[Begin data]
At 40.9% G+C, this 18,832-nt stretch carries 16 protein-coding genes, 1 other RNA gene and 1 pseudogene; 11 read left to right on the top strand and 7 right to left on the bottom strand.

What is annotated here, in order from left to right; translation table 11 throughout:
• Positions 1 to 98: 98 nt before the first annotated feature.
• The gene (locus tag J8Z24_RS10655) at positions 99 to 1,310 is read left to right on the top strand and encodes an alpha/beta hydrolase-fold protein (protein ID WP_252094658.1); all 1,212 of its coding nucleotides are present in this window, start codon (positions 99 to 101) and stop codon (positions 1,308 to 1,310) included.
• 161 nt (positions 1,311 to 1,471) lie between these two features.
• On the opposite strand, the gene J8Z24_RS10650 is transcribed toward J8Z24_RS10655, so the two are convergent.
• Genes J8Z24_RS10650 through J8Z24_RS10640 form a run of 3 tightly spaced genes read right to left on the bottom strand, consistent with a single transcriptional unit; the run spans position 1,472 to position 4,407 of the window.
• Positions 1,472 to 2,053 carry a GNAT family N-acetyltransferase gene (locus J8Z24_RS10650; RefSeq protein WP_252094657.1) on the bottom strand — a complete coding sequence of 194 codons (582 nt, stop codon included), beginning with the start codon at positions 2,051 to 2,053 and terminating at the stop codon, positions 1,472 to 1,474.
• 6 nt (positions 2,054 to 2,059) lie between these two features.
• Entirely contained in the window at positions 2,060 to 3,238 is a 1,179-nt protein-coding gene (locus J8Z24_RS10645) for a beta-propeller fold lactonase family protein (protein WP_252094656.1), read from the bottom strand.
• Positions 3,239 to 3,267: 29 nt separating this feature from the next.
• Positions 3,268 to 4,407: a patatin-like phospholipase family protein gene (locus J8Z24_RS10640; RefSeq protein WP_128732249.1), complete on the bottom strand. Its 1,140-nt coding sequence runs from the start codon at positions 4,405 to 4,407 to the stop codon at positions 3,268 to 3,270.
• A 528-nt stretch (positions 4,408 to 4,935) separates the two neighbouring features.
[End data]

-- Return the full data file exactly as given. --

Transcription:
At 40.9% G+C, this 18,832-nt stretch carries 16 protein-coding genes, 1 other RNA gene and 1 pseudogene; 11 read left to right on the top strand and 7 right to left on the bottom strand.

What is annotated here, in order from left to right; translation table 11 throughout:
• Positions 1 to 98: 98 nt before the first annotated feature.
• The gene (locus tag J8Z24_RS10655) at positions 99 to 1,310 is read left to right on the top strand and encodes an alpha/beta hydrolase-fold protein (protein ID WP_252094658.1); all 1,212 of its coding nucleotides are present in this window, start codon (positions 99 to 101) and stop codon (positions 1,308 to 1,310) included.
• 161 nt (positions 1,311 to 1,471) lie between these two features.
• On the opposite strand, the gene J8Z24_RS10650 is transcribed toward J8Z24_RS10655, so the two are convergent.
• Genes J8Z24_RS10650 through J8Z24_RS10640 form a run of 3 tightly spaced genes read right to left on the bottom strand, consistent with a single transcriptional unit; the run spans position 1,472 to position 4,407 of the window.
• Positions 1,472 to 2,053 carry a GNAT family N-acetyltransferase gene (locus J8Z24_RS10650; RefSeq protein WP_252094657.1) on the bottom strand — a complete coding sequence of 194 codons (582 nt, stop codon included), beginning with the start codon at positions 2,051 to 2,053 and terminating at the stop codon, positions 1,472 to 1,474.
• 6 nt (positions 2,054 to 2,059) lie between these two features.
• Entirely contained in the window at positions 2,060 to 3,238 is a 1,179-nt protein-coding gene (locus J8Z24_RS10645) for a beta-propeller fold lactonase family protein (protein WP_252094656.1), read from the bottom strand.
• Positions 3,239 to 3,267: 29 nt separating this feature from the next.
• Positions 3,268 to 4,407: a patatin-like phospholipase family protein gene (locus J8Z24_RS10640; RefSeq protein WP_128732249.1), complete on the bottom strand. Its 1,140-nt coding sequence runs from the start codon at positions 4,405 to 4,407 to the stop codon at positions 3,268 to 3,270.
• A 528-nt stretch (positions 4,408 to 4,935) separates the two neighbouring features.